It doesn’t take much to go a bit further and argue that if you have an epidemic but no cure or affordable treatment, then governments are obliged to explore vaccines as an option.
How have can these covenants be linked to AIDS research?
Vaccines are starting to be included in a growing body of work on the right to health. For example, in August 2002, the UN Commission on Human Rights appointed Paul Hunt, a law professor from New Zealand, to serve a three-year term as a special rapporteur on the right to health, focusing on neglected diseases and HIV/AIDS in developing countries. We’re going to provide him with the materials that have been developed on obligations of governments around AIDS vaccines and research, so they can be factored into his work.
AIDS vaccines were also being incorporated into the latest version of the UN guidelines on how international law applies to AIDS. The original version was prepared in 1996, a time when vaccines and treatments weren’t high on the agenda in the context of the developing world. Last year the guidelines were revised, and they now make direct reference to legal and other measures to assure access to treatments and vaccines.
The UN General Assembly Declaration of Commitment on HIV/AIDS is not binding on states, but it’s another advocacy tool we can use.
How can governments start to get involved in vaccine research?
National vaccine plans are a great entry point. They are evidence of governments taking up their responsibilities to address the right to health in the domain of epidemic diseases, which are specifically mentioned in the ICESCR.
A national vaccine plan can lay out the ways that governments will fulfill some of the obligations related to assuring this right, including investing in the research directly, or assuring private sector conditions such as tax incentives, that encourage investment. A plan can also lay out commitment to investment in basic science; support for public-private research partnerships; creation of laws to limit liability claims; and government-backed compensation funds for vaccine manufacturers. National vaccine plans can also be explicit about the ways that governments will ensure the right of access to the benefits of scientific research, which is also proclaimed in the ICESCR.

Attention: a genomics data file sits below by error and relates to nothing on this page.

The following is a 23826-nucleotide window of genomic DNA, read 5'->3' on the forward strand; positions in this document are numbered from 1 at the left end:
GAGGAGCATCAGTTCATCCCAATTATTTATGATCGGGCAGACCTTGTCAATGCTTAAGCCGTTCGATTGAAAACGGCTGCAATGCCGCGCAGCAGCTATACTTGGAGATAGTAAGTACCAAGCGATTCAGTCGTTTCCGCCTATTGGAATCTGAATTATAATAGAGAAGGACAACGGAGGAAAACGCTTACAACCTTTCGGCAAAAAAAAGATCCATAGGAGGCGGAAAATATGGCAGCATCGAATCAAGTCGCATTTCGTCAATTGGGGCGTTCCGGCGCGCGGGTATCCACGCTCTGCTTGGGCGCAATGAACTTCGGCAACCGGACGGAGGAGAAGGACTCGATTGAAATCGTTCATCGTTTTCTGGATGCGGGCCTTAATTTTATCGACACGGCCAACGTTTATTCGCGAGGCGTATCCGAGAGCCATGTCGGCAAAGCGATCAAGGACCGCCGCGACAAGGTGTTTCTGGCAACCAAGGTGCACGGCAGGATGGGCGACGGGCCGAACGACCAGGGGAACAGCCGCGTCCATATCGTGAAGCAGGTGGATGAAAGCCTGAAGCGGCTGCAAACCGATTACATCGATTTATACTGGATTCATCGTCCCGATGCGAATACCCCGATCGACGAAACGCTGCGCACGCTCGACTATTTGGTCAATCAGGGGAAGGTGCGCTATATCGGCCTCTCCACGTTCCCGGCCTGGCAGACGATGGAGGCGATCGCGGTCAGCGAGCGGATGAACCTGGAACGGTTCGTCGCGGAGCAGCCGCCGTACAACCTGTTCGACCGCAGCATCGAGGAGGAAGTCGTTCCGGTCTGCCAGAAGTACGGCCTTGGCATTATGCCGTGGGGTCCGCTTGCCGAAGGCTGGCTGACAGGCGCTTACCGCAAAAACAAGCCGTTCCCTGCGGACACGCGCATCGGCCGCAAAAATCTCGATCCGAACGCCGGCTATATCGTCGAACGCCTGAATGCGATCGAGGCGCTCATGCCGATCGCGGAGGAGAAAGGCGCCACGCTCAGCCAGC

So far, Canada is the only industrialized country which is developing a national plan. How did this happen?
Community advocacy around HIV vaccines actually started in Canada in 1999 on legal and ethical issues. Together with the Center for Bioethics of the Clinical Research Institute in Montreal, we developed a background paper. The next step was a national workshop, funded by the government agency Health Canada, that brought together many groups—including men who have sex with men, injection drug users, and aboriginal peoples and AIDS researchers. Out of that came recognition of the need for a much more coherent strategy in Canada.
We released a set of recommendations in a report (www.aidslaw.ca/Maincontent/issues/vaccines.htm) and at the Network’s satellite meeting in Barcelona, (www.aidslaw.ca/barcelona 2002/e-barcelona2002.htm). And in Barcelona, the Canadian government representative announced that Canada would actually develop a vaccine plan.
What will the plan include?
As it stands now, the plan will involve a research strategy and an access strategy, which will look at complicated issues around a vaccine’s degree of efficacy, costs, and the use of partially protective vaccines. We’re also committed to including a component on Canada’s international response around the development of HIV vaccines.
Another suggested element is a communications plan. Before release of the VaxGen data, the Network worked closely with the Canadian AIDS Society to distribute materials and brief the press. Once the data came out, David Thompson, who works on national vaccine issues at the Network, did extensive media interviews. So the NGO community was prepared in a way that showed coordination and leadership. We hope the national vaccine plan in Canada will include government planning for similar activities.
As other countries go through this process of making national plans, differences will surely emerge. Is there a point where we get some consensus?